Trend Line

Trend lines visualize significant changes, over time, in key issues in the community; these issues are usually considered markers of community health. Topics for trend lines often reflect themes people consider important, for example, teen pregnancy, infant mortality, obesity, violent crime, graffiti and vandalism, etc.

It can be used to learn from the community how it views important changes or trends; to assist in problem identification and analysis; to focus community attention on positive and negative changes over time; to illustrate different perceptions within particular socio-economic segments of the community - when done in groups formed according to age, gender etc.; to provide foundational information for basic messages or discussion themes and appeals to the community.

Explain the purpose of the exercise. The facilitator and participants determine a list of topics of interest for the trends. Sub-groups are organized according to gender, socio-economic status, age etc., depending on the topics selected and the community composition.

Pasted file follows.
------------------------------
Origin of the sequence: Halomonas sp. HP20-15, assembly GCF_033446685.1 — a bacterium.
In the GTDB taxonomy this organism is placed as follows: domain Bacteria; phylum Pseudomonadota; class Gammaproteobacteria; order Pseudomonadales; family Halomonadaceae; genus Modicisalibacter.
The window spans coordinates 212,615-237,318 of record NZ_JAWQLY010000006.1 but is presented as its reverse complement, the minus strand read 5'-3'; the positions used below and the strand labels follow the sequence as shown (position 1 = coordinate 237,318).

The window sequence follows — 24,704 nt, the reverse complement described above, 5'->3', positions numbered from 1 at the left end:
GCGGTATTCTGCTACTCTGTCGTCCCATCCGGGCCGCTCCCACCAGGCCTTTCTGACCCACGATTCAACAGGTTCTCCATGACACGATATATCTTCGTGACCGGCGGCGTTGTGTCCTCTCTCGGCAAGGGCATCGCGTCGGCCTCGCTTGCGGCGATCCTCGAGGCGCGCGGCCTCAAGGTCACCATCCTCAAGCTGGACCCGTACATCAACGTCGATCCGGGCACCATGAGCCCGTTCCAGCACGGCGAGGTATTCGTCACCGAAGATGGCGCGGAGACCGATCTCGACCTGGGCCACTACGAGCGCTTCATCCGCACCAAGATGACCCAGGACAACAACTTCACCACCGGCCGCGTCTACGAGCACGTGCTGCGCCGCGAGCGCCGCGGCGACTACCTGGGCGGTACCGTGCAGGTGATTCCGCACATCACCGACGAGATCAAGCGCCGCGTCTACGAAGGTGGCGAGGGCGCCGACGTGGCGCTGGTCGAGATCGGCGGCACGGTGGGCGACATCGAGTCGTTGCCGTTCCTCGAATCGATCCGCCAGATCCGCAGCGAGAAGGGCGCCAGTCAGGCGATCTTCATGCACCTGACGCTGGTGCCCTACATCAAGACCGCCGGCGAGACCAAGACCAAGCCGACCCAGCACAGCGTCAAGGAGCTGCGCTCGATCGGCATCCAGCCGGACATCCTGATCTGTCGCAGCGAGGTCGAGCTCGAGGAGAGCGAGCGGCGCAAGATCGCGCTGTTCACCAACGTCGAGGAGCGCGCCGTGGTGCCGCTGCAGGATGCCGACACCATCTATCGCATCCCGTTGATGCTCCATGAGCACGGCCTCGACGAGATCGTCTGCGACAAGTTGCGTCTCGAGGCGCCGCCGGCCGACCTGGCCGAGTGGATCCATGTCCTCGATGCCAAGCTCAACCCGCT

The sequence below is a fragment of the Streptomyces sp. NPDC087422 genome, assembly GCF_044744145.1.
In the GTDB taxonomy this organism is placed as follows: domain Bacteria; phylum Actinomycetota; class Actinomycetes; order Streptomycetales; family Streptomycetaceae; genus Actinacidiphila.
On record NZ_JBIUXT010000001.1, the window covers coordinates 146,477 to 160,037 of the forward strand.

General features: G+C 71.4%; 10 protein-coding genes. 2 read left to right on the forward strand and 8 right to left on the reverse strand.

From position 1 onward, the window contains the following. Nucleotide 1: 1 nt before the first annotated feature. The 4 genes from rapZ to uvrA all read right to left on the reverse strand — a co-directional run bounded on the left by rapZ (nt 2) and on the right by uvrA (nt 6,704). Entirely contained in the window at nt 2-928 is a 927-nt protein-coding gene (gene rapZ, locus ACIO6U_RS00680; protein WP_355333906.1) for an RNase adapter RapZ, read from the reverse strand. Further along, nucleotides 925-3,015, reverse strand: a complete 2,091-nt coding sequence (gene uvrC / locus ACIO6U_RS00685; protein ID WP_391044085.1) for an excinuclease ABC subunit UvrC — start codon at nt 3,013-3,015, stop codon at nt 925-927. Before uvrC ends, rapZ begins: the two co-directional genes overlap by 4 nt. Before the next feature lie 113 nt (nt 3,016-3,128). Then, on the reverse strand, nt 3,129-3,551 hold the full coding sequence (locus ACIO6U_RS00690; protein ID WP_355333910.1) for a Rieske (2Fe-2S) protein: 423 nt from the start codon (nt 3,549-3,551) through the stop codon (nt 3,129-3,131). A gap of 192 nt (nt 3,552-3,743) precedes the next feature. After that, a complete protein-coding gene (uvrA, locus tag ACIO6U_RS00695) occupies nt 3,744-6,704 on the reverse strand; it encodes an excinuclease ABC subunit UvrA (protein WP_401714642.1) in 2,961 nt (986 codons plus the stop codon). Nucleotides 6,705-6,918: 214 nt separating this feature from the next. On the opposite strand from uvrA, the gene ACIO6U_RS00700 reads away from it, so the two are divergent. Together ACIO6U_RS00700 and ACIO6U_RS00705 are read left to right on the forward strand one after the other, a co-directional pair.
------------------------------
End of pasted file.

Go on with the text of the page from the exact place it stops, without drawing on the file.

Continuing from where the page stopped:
Explain the concept of trends using a simple graph. Explain how time (in years), moves from left to right along the bottom axis, and the rate of how the meeting topic increases or decreases on the upright axis. (participants may be able to identify it with the concept of a child-growth chart). Ask the groups to draw their lines on the sand, or on the floor.

Quantification is not always easy. Ask questions, if necessary, i.e. 'when was the most; the least?' Another way of doing so is with stones (i.e. 1 stone is an extension officer, or 1 malnourished child etc.). Use the discussion of trends to probe for explanations of the changes. This will help identify underlying problems and traditional activities to correct the situation. For instance, if soil erosion is getting worse, ask why and find out what measures have been tried in the past and how well they have worked. Ask what they think might ease the situation. Copy the trends and the explanations onto paper.

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